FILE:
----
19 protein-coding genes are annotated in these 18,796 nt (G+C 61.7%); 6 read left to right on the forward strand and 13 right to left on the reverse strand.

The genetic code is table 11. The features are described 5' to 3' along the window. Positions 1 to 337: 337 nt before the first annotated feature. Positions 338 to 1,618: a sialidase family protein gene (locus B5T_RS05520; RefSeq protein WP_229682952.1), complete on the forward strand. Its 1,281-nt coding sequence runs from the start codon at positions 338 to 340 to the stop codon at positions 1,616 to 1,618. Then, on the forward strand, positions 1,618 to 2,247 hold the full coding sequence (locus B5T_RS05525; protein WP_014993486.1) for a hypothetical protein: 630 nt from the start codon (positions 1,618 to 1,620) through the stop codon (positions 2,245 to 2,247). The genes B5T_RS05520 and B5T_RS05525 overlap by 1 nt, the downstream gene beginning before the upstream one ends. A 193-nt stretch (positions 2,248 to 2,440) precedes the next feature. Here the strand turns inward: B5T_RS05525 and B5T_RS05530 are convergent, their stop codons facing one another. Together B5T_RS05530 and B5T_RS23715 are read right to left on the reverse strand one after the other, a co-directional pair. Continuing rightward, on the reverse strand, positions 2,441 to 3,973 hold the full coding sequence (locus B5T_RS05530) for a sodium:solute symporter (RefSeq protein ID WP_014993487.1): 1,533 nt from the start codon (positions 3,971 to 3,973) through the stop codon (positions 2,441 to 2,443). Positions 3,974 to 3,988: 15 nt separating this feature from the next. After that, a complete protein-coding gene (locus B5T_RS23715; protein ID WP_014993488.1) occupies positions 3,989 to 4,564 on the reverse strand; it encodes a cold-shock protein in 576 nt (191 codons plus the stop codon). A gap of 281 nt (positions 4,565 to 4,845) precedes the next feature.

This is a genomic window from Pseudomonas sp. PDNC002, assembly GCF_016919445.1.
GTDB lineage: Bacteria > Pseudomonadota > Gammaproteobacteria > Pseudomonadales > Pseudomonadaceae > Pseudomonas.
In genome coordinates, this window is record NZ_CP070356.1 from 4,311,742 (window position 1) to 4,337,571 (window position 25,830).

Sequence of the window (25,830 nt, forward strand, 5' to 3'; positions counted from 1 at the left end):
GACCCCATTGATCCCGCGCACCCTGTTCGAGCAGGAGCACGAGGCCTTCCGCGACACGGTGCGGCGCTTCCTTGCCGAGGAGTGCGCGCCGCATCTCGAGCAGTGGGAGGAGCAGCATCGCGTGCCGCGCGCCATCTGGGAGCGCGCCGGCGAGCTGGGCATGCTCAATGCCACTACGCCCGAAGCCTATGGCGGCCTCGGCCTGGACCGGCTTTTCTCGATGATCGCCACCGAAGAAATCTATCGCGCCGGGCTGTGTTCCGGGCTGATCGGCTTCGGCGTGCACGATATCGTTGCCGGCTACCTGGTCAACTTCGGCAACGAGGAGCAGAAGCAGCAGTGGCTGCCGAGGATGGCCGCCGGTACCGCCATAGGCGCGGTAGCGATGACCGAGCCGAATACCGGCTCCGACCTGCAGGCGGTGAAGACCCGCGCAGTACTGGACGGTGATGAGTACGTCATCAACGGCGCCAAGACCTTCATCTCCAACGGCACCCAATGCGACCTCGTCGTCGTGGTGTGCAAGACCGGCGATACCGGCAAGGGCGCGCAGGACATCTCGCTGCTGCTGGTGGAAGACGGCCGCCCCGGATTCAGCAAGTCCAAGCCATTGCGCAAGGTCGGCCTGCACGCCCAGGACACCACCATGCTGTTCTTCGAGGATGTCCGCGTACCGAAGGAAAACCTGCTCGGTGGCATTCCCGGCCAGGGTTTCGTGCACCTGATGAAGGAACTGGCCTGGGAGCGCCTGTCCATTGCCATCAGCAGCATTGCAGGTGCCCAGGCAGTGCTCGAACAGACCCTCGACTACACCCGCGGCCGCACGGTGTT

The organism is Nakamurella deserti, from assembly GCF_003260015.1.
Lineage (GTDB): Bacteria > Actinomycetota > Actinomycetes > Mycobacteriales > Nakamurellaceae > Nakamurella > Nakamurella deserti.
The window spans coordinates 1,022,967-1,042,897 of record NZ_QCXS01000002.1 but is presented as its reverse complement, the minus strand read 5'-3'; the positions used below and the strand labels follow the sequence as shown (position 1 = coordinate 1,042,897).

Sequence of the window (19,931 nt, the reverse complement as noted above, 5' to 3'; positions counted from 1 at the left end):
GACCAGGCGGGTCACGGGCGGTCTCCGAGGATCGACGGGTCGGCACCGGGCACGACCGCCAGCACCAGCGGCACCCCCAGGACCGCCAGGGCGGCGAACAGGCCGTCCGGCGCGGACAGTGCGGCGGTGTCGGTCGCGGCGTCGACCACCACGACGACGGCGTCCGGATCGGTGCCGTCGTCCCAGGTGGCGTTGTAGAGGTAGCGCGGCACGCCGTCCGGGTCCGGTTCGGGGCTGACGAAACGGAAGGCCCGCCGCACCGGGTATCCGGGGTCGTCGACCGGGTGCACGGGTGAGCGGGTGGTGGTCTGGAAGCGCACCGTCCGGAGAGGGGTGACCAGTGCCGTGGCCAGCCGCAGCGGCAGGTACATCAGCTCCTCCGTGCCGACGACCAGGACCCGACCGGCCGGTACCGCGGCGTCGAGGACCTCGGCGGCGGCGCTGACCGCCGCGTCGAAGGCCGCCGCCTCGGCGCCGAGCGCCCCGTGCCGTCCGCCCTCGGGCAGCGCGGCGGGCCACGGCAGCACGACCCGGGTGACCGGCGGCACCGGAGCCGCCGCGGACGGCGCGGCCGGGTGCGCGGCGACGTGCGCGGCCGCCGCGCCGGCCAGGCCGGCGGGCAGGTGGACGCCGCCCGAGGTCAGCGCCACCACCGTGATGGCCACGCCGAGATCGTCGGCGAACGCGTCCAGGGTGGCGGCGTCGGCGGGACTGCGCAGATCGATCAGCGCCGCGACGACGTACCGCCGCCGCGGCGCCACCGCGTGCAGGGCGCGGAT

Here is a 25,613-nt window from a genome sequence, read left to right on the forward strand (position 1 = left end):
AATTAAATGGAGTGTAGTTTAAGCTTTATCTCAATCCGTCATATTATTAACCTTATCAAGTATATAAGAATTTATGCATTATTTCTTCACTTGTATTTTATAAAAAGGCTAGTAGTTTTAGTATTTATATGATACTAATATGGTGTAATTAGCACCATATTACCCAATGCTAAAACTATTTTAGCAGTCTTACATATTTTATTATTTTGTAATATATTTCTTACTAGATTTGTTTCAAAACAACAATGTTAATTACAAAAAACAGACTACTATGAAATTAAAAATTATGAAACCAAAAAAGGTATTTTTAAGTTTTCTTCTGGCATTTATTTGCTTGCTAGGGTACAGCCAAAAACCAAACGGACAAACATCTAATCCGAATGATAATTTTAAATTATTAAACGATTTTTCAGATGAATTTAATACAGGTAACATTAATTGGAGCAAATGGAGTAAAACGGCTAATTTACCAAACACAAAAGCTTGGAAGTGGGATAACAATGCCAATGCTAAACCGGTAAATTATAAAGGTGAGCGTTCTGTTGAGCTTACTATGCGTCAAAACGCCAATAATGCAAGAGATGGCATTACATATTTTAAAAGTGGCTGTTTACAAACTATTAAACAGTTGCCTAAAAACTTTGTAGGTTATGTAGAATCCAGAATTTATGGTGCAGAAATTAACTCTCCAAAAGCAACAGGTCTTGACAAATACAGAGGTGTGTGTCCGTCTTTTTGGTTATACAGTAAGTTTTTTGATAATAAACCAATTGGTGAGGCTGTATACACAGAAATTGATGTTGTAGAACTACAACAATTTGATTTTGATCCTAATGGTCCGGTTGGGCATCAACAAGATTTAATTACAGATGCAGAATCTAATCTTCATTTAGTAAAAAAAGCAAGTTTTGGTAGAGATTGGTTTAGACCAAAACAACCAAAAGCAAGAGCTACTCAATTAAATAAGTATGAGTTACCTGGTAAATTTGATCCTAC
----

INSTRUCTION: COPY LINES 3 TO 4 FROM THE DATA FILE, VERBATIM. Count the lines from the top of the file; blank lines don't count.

This is a genomic window from Pseudomonas sp. PDNC002, assembly GCF_016919445.1.
GTDB lineage: Bacteria > Pseudomonadota > Gammaproteobacteria > Pseudomonadales > Pseudomonadaceae > Pseudomonas.